Jn 16:28 "from/by the Father" is in Vaticanus. Many other manuscripts have "came forth from the Father", including p5 (200-250 A.D.), p22, Sinaiticus, Alexandrinus, Ephraemi Rescriptus, Byzantine Lectionary, Diatessaron (c.170 A.D). See The Origin of the Bible p.181, A General Introduction to the Bible p.391-392, and Manuscripts of the Greek Bible p.74-75 for more info.
Q: What do we know about the Sinaiticus manuscript?
A: Sinaiticus (340-350 A.D.) is the second oldest existing member of the Alexandrian family of manuscripts. It often is abbreviated as "Aleph" or is called uncial 01.
What has been preserved: It has preserved half of the Septuagint Old Testament. Specifically, it has Genesis 23:19-24:46 (with gaps); Numbers 5:26-7:20 (with gaps), 1 Chronicles 9:27-19:17, Ezra-Nehemiah as one book from Ezra 9:6 on, Esther, Isaiah, Jeremiah and Lamentation to 2:22, Joel through Malachi, Psalms, Proverbs, Ecclesiastes, Song of Solomon, and Job.
The Apocrypha is in Sinaiticus: specifically Tobit, Judith, 1 and 4 Maccabees, Wisdom, and Sirach.
The New Testament is all preserved, except the scribes did not include John 7:53-8:11, and a blank space reserved for Mark 16:9-20. Sinaiticus contains all of Romans (minus 16:24) in the same order as Bibles today.
Two other books are in Sinaiticus: the Epistle of Barnabas and part of the Shepherd of Hermas.
Physical Appearance: It originally had at least 730 leaves. Today we have 390 leaves plus fragments of 3 more leaves. (a leaf is two pages.) There are four columns per page and 48 lines per column. It is written on expensive vellum. There were no spaces between words and almost no punctuation. Old Testament quotes are shown as quotes. Today it is in London, UK. For more info and a photograph, see Manuscripts of the Greek Bible, p.76-79.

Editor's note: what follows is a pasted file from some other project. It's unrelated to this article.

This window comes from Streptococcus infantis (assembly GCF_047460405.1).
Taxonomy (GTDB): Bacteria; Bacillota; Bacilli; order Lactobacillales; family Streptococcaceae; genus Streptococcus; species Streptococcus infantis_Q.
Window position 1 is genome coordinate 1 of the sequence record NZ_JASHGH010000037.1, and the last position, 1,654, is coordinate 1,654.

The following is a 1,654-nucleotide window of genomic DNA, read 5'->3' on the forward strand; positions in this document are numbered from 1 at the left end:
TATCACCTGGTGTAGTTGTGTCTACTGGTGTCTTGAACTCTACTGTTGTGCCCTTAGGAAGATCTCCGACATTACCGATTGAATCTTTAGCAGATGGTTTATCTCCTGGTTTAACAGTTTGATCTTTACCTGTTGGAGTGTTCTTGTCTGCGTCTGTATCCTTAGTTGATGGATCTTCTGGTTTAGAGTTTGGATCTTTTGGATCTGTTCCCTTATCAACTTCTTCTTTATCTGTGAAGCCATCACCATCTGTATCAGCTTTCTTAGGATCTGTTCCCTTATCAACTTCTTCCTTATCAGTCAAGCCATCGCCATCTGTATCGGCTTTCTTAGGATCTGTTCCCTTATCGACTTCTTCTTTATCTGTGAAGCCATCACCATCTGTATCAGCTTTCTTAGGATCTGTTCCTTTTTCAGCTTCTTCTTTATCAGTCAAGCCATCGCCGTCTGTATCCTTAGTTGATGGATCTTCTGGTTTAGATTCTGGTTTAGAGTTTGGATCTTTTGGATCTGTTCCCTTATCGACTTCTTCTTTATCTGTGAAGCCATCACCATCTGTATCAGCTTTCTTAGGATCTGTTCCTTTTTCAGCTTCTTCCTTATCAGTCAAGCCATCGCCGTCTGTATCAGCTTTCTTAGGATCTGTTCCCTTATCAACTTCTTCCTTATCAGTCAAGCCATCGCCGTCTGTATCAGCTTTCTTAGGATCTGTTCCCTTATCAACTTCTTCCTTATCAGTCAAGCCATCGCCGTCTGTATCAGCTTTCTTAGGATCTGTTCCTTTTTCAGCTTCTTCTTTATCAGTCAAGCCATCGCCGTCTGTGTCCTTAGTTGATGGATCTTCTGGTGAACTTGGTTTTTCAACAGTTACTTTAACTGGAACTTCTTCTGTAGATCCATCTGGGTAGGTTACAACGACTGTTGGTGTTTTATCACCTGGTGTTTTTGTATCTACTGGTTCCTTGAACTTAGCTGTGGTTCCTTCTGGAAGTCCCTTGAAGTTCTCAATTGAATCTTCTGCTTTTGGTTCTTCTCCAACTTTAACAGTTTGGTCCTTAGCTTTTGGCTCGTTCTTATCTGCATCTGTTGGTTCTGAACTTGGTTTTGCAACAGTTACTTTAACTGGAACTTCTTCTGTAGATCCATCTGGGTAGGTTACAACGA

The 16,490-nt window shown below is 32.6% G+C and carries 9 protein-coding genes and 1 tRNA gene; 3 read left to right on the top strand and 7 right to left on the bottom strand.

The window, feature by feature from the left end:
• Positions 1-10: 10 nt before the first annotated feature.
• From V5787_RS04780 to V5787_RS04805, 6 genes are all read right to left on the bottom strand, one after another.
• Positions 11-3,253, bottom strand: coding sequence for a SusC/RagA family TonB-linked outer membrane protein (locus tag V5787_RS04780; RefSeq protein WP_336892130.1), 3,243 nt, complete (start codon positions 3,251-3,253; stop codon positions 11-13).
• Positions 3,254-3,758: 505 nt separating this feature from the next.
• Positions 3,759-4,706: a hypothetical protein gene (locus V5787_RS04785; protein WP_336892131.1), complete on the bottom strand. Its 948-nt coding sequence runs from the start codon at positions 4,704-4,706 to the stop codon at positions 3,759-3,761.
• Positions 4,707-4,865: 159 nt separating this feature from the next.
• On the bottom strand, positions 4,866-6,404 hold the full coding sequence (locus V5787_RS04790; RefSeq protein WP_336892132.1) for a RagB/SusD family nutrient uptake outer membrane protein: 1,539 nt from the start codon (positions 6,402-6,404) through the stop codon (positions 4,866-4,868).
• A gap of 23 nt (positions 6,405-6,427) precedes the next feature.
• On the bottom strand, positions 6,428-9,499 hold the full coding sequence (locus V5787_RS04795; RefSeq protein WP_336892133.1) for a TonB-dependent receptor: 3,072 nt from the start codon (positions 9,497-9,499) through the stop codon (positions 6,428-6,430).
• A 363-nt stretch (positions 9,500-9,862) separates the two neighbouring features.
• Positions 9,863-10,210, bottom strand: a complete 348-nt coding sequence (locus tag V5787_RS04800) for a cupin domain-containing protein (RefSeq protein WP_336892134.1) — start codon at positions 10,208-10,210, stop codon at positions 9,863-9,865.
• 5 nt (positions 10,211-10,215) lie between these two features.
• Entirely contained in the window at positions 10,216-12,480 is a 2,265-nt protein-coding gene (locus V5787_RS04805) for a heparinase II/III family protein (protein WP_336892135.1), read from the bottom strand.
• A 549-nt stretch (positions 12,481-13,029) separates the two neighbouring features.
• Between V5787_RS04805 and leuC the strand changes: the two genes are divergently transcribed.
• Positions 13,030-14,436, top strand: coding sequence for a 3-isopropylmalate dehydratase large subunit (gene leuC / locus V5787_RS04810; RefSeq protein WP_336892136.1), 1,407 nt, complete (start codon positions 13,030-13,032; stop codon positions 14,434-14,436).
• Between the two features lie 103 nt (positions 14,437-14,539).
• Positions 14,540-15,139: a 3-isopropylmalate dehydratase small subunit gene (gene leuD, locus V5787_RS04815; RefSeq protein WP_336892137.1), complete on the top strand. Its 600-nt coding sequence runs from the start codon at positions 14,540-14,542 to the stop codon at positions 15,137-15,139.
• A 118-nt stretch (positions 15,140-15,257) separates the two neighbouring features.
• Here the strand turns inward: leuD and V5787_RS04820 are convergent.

Scribes and correctors: Three scribes copied Siniaticus. Scribe A, who copied most of the historical and poetic books of the Old Testament, almost all the New Testament, and the Epistle of Barnabas, was a better speller than B, but not nearly as good as D. B copied the prophets and the Shepherd of Hermas, and was a bad speller. D had nearly perfect spelling. He copied Tobit and Judith, the first half of 4 Maccabees, and the first 2/3 of Psalms. He apparently copied 6 pages of the New Testament.
Distinctives of Sinaiticus: According to Herman Hoskier, there are the following number of places with differences between Sinaiticus and the textus receptus in the gospels: Matthew 656+, Mark 567+, Luke 791+, John 1022+, for a total of 3036+ places of differences in the gospels. Like Vaticanus is has a blank space for the longer ending of Mark's gospel. Thus they were aware of a longer ending, but chose not to copy it. According to D.A. Waite, 8972 words were affected in the Gospel versus the Textus Receptus. 3,455 words were omitted, 839 were added, 1114 were substituted, 2299 were transposed, and 1265 were modified. It has more changes than Vaticanus. Of course, Waite cannot prove any words were added or omitted, only that they were included or absent.
Lk 11:23 "scatters me" is in the original Sinaiticus Bohairic Coptic, and Ephraemi Rescriptus. All the other major manuscripts have "scatters"
Jn 1:34 The "chosen" is in p5 (200-240 A.D.), original Sinaiticus, Sahidic Coptic and few other manuscripts. The "son" is in corrected Sinaiticus, Alexandrinus, Vaticanus, Cantabrigiensis, the Byzantine Lectionary, Bohairic Coptic, Armenian, Origen, Chrysostom. See A General Introduction to the Bible p.392-394 for more info.